TOPEKA — A Democratic leader on Monday decried the appointment of a former Republican Party official to the state’s board of regents, saying it puts too many Republicans on the board that governs higher education in Kansas.
The concern did not keep Shane Bangerter from being confirmed to Kansas Board of Regents, along with Ann Brandau Murguia of Kansas City, Kan., and Helen Van Etten of the Topeka area,
Senate Minority Leader Anthony Hensley said that Gov. Sam Brownback’s nomination of Shane Bangerter circumvents state law that allows no more than five members of the nine regents to be from the same party.
With Monday’s confirmation of Republican Van Etten, the board had five Republican members.
Bangerter is a former GOP county party official in Ford County who changed parties to become unaffiliated in February, Hensley said. Bangerter said he couldn’t recall the specific date of his party change, but confirmed it was recent.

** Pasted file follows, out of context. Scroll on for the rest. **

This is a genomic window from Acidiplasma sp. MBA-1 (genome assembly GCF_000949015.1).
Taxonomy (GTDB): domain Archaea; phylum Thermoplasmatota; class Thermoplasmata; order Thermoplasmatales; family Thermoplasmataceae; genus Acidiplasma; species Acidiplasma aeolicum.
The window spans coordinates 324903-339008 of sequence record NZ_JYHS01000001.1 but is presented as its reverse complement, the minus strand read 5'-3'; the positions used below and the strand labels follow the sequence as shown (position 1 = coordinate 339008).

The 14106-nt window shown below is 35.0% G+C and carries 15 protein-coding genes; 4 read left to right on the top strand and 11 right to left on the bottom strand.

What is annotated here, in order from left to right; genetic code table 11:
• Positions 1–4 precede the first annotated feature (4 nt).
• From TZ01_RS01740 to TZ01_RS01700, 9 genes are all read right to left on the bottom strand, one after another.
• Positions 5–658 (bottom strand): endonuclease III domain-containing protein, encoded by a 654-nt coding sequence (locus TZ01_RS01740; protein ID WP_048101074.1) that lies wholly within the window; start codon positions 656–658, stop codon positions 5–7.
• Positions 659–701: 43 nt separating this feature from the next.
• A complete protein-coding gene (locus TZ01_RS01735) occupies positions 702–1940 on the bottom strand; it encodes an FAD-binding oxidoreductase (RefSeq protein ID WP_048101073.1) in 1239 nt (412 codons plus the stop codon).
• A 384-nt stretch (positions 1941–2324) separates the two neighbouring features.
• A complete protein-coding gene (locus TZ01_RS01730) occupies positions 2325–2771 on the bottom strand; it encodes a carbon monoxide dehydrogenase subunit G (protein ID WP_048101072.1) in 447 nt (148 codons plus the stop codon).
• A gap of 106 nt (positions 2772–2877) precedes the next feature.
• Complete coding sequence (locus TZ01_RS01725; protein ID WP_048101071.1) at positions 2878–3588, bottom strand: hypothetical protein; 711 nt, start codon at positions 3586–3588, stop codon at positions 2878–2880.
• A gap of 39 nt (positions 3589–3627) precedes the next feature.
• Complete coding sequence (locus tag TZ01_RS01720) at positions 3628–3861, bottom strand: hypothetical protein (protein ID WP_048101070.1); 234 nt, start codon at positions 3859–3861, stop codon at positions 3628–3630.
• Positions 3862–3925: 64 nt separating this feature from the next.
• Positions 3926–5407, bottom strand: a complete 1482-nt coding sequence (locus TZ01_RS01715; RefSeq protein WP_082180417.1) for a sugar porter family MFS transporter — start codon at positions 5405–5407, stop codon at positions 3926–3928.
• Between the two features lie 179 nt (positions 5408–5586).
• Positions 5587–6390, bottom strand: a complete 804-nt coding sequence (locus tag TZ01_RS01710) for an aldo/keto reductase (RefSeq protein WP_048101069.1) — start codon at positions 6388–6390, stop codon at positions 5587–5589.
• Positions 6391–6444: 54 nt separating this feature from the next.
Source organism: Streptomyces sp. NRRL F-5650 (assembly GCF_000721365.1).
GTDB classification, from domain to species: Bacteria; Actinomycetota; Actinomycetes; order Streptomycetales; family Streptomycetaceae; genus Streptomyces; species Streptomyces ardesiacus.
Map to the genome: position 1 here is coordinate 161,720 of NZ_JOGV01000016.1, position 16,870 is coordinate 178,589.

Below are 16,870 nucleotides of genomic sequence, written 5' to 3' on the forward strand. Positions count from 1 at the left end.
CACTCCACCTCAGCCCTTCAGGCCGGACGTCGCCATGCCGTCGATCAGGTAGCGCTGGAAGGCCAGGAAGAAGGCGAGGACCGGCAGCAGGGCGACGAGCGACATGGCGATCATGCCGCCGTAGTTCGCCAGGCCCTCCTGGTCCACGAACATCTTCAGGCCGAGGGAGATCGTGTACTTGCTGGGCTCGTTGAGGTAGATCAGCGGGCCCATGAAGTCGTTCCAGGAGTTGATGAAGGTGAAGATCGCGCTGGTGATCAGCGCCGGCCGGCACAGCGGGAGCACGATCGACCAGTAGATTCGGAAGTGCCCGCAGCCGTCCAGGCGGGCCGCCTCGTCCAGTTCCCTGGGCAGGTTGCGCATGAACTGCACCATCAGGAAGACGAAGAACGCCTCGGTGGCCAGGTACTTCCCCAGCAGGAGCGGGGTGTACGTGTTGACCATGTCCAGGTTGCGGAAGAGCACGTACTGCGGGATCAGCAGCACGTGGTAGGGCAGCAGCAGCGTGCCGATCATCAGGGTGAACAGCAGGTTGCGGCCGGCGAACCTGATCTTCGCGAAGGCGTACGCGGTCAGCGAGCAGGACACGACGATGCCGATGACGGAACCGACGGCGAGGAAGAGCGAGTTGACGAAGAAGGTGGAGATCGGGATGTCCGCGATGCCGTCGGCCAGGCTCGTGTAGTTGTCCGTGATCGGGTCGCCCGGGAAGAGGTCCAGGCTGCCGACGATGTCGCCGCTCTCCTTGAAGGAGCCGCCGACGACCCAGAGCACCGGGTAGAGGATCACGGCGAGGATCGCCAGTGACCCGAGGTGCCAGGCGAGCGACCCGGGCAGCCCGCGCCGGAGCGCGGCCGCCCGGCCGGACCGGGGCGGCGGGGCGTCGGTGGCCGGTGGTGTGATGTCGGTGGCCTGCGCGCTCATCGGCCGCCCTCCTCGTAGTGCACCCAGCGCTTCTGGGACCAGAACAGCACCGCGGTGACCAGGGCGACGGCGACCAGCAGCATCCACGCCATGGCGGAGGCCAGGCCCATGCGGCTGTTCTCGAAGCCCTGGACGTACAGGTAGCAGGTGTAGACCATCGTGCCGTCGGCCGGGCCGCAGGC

“I think he’s got an adult lifetime of service and leadership positions in the Republican Party, and I would consider that he is a Republican,” Hensley said. “If we’re not violating the letter of the law, I think we are certainly violating the intent of the law.”
Hensley said it appears the process is a sham.
Bangerter, a lawyer and Dodge County Community College trustee, said that if he and Hensley sat down they’d probably find they have more similar views than Hensley might expect.
Senate Vice President Jeff King, a Republican from Undependence, said former Gov. Mark Parkinson, a former Republican leader, changed parties shortly before running as a Democrat alongside former Gov. Kathleen Sebelius in an election.
“I’m embarrassed that we would call that choice a sham,” King.
The Senate confirmation oversight committee, where Hensley is the only Democrat, approved Bangerter’s appointment 5-1 and Van Etten by the same margin. She is the chief audiologist for Topeka public schools.
The board unanimously appointed Ann Brandau Murguia, a Democrat who is executive director of the Argentine Neighborhood Development Association in Kansas City, Kan. She also is a member of the Unified Government Board of Commissioners and ran for mayor last spring.